Advertisement

Plant Foods for Human Nutrition

, Volume 42, Issue 2, pp 109–116 | Cite as

Rabadi fermentation of wheat: Changes in phytic acid content andin vitro digestibility

  • Manju Gupta
  • Neelam Khetarpaul
  • B. M. Chauhan
Article

Abstract

Fermentation of raw as well as autoclaved wheat flour with buttermilk at 30, 35 and 40°C for 6, 12, 18, 24 ad 48h significantly decreased the level of phytic acid; maximum decrease was observed at 40°C for 48h. Starch as well as protein digestibility (in vitro) improved with an increase in temperature and period of fermentation. Phytic acid had a significant (P<0.05) negative correlation with digestibility (in vitro) of both starch and protein ofrabadi.

Key words

Wheat buttermilk fermentation phytic acid protein digestibility starch digestibility 

Preview

Unable to display preview. Download preview PDF.

Unable to display preview. Download preview PDF.

References

  1. 1.
    Khan N, Zaman R, Elahi M (1986) Effect of processing on the phytic acid content of wheat products. J Agric Food Chem 34:1010–1012Google Scholar
  2. 2.
    Tan N, Wong K, De Lumen BO (1984) Relationship of tannin levels and trypsin inhibitor activity within vitro protein digestibility of raw and heat treated winged bean. J Agric Food Chem 32:819Google Scholar
  3. 3.
    Knuckles BE, Kuzmicky DD, Betschart AA (1985) Effect of phytate and partially hydrolyzed phytate onin vitro protein digestibility. J Food Sci 50:1080–1082Google Scholar
  4. 4.
    Sutardi, Buckle KA (1985) Reduction in phytic acid levels in soybeans duringtempeh production, storage and frying. J Food Sci 50:260–261Google Scholar
  5. 5.
    Thompson LU, Yoon JH (1984) Starch digestibility as affected by polyphenol and phytic acid. J Food Sci 49:1228–1229Google Scholar
  6. 6.
    Serraino MR, Thompson LU, Savoie L, Parent G (1985) Effect of phytic acid on thein vitro rate of digestibility of rapeseed protein and amino acids. J Food Sci 50:1689Google Scholar
  7. 7.
    Khetarpaul N, Chauhan BM (1989) Effect of fermentation by pure cultures of yeasts and lactobacilli on phytic acid and polyphenol content of pearl millet. J Food Sci 54:780–781Google Scholar
  8. 8.
    Lopez Y, Gordon DT, Fields ML (1983) Release of phosphorus from phytate by natural lactic acid fermentation. J Food Sci 48:953–954Google Scholar
  9. 9.
    Chompreeda PT, Fields ML (1984) Effect of heat and fermentation on the extractability of minerals from soybean meal and corn meal blends. J Food Sci 49:566–568Google Scholar
  10. 10.
    Khetarpaul N (1988) Improvement of nutritional value of pearl millet by fermentation and utilisation of the fermented product. Ph.D. Thesis, Haryana Agricultural University, Hisar, IndiaGoogle Scholar
  11. 11.
    Boralkar M, Reddy NS (1985) Effect of roasting, germination and fermentation on the digestibility of starch and protein present in soybean Nutr Reports International 3:833–836Google Scholar
  12. 12.
    Khetarpaul N, Chauhan BM (1990) Effect of germination and fermentation by yeasts and lactobacilli on starch and protein digestibility (in vitro) of pearl millet. J Food Sci 55:883–884.Google Scholar
  13. 13.
    Khetarpaul N, Chauhan BM (1989) Effect of fermentation by pure cultures of yeasts and lactobacilli on starch and protein digestibility (in vitro) of pearl millet. Plant Foods Human NutrGoogle Scholar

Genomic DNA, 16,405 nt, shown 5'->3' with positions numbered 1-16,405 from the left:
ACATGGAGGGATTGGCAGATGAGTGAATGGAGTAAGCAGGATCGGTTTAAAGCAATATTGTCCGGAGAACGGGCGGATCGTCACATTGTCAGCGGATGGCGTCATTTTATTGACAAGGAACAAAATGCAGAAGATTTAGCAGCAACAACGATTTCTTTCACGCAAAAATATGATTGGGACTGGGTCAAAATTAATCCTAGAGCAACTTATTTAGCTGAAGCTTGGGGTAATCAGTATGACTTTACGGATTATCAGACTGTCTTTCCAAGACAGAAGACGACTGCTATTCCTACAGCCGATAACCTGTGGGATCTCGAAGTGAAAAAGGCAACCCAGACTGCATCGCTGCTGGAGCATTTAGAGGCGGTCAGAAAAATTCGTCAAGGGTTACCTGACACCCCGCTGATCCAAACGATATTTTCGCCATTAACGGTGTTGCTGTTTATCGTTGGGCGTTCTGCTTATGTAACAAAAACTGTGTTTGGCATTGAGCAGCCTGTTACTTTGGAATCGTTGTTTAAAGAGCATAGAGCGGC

14. 14.
    Haug W, Lantzsch HJ (1983) Sensitive method for the rapid determination of phytate in cereals and cereal products. J Sci Food Agric 34:1423–1426Google Scholar
  15. 15.
    Akeson WE, Stahmann MA (1964) A pepsin pancreatin digest index of protein quality evaluation. J Nutr 83:257–259Google Scholar
  16. 16.
    Association of Official Analytical Chemists (1980) Official methods of analysis, 13th Edn., Washington DCGoogle Scholar
  17. 17.
    Singh U, Kherdekar MS, Jambunathan R (1982) Studies on Desi and Kabuli chickpea cultivars. The levels of amylase inhibitors, level of oligosaccharides andin vitro starch digestibility. J Food Sci 47:510Google Scholar
  18. 18.
    Panse YG, Sukhatme PV (1961) Statistical Methods of Agricultural Workers. 2nd Edn. Indian Council of Agril Research, New Delhi, pp. 12–87Google Scholar
  19. 19.
    Mahajan S, Chauhan BM (1987) Phytic acid and extractable phosphorus of pearl millet flour as affected by natural lactic acid fermentation. J Sci Food Agric 41:381–382Google Scholar
  20. 20.
    Kumar A (1989) A study on nutritional value and utilisation of sprouted pearl millet. M.Sc. Thesis, Haryana Agricultural University, Hisar, IndiaGoogle Scholar
  21. 21.
    Navert B, Sandstrom B, Cederblad A (1985) Reduction of the phytate content of bran by leavening in bread and its effect on zinc absorption in man. British J Nutr 53:47–53Google Scholar
  22. 22.
    Steinkraus KH, Lee CY, Buck PA (1965) Soybean fermentation by the Ontjom and Neurospora. Food Technol 19:1302–1307Google Scholar
  23. 23.
    Hesseltine CW (1983) The future of fermented foods. Nutr Rev 41:293–301Google Scholar
  24. 24.
    Kazanas H, Fields ML (1981) Nutritional improvement of sorghum by fermentation. J Food Sci 46:819–820Google Scholar
  25. 25.
    Paul MAu, Fields ML (1981) Nutritive quality of fermented sorghum. J Food Sci 46:652–654Google Scholar
  26. 26.
    Cronk TC, Steinkraus KH, Hackler LR, Mattick LR (1977) Indonesiantape ketan fermentation. Appl Environ Microbiol 33:1067–1073Google Scholar
  27. 27.
    Taur AT, Pawar VD, Ingle UM (1984) Effect of fermentation on nutritional improvement of grain sorghum. Indian J Nutr Dietet 21:129–136Google Scholar

Copyright information

© Kluwer Academic Publishers 1992

Authors and Affiliations

  • Manju Gupta
    • 1
  • Neelam Khetarpaul
    • 1
  • B. M. Chauhan
    • 1
  1. 1.Department of Foods and NutritionHaryana Agricultural UniversityHisarIndia

Personalised recommendations